residential care was entirely negative. He gave a graphic
description of a place from which no one but himself went
to school, where smoking, drug misuse, bullying and petty
crime were rife, and newcomers were quickly drawn into the
3. It was very
clear that all our respondents attributed great importance
to stability, but that did not necessarily mean staying in
the same place. On the whole, their stories confirmed our
suggestion in On the Move Again (Jackson & Thomas, 2001)
that continuity is vital, but staying in a single placement,
even if it could be achieved, is not necessarily desirable.
What mattered most to them was predictability and having their
views taken into account. One or two had had very good social
workers who had taken pains to explain exactly why a move
might be necessary and consulted them to find out where they
would most like to live. Once settled in a congenial foster
placement what they most wanted was to be certain of staying
there as long as they needed and to be sure of being welcomed
back at least for visits after they left, feeling that this
was their home, in other words.
Most of the research participants had moved to their final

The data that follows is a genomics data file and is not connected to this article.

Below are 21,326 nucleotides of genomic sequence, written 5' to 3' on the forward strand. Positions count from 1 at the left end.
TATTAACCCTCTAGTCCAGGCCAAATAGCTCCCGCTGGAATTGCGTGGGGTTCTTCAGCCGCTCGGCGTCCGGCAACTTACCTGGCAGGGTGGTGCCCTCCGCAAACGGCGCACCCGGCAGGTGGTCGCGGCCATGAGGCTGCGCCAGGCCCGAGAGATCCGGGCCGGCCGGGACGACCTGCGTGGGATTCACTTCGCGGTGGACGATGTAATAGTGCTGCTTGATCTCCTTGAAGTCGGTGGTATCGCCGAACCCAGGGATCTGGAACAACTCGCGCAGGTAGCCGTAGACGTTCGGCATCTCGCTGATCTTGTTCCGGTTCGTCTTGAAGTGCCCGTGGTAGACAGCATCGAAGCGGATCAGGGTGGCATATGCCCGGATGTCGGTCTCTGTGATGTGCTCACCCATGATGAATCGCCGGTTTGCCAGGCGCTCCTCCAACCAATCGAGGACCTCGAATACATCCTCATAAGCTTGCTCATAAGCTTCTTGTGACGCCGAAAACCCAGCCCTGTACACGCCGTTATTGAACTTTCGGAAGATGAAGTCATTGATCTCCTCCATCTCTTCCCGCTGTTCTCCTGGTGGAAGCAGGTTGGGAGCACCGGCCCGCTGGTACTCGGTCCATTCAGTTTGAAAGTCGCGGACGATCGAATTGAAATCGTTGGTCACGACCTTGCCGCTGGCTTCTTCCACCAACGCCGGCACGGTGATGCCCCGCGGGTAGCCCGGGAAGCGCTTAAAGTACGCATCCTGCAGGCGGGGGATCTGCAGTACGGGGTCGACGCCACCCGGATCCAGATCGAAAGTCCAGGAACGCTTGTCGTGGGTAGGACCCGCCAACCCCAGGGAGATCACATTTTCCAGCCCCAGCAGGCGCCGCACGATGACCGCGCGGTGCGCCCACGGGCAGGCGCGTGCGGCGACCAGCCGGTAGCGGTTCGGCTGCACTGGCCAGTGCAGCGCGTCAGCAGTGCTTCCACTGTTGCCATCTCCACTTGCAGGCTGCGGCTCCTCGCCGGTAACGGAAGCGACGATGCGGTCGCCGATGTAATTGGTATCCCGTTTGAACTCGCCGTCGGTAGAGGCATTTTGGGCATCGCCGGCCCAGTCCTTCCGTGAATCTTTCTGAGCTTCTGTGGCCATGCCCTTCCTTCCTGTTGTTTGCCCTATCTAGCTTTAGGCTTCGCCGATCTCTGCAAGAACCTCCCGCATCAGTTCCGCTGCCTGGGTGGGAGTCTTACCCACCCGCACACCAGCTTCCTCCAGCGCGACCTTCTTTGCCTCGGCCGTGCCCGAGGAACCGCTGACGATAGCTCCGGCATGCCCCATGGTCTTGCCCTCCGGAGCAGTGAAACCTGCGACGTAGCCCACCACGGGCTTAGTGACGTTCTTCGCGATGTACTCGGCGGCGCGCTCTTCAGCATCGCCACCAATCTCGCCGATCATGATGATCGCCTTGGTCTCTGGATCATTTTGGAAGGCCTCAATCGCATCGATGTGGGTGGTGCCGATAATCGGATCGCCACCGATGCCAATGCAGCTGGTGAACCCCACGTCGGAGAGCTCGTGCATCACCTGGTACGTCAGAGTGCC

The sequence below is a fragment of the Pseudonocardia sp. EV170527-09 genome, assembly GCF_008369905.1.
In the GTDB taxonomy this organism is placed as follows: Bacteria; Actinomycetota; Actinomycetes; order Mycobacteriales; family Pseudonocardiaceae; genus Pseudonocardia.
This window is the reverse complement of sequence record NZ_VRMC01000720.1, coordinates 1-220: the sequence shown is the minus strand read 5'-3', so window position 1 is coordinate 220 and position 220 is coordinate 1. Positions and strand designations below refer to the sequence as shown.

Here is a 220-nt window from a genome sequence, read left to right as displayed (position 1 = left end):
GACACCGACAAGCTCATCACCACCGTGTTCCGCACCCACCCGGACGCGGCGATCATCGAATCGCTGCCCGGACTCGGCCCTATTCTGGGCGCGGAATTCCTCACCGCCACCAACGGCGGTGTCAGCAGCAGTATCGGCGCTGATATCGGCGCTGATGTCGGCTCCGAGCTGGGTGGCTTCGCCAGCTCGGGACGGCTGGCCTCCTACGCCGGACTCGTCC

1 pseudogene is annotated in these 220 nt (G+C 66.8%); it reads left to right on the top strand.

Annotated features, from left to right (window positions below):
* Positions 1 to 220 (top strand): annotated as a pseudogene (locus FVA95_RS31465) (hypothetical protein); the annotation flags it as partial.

foster placement not later than aged 14. Their carers liaised
closely with their school and anticipated that they would
take GCSEs and remain in education at least until they were
18, though quite often at FE College rather than school. A
few young people thought their motivation had come from themselves
or their friends, but the majority attributed their success
to support and encouragement of foster parents. The carers
had not necessarily been to university themselves but were
described by their foster children as 'very intelligent',
'very clever', 'all for education' and conveyed a clear expectation
to the young people that they would be going on to university
after leaving school or college. One educational psychologist
commented that social workers tend to have a very short-term
perspective: 'They think six months, we think of the whole
of secondary education'. Being able to look several years
ahead seemed to provide an important sense of stability and
young people, especially for the second time, has been a moving
experience. They look back on their first year at university
as a challenge successfully overcome but also as immensely
enjoyable. The general verdict is 'Uni is brill'. The impression
we have is that they are moving to independence at their own
pace and with a sense of achievement. They are glad to have
left the care system behind while often retaining affectionate
ties with their foster carers.
Making new friends
was initially hard for many of them, but they now see it as
one of the most important aspects of university life. During
their first year, social life seemed to take precedence but
moving into their second year the focus has shifted in favour
of academic study. The majority are ambitious and hardworking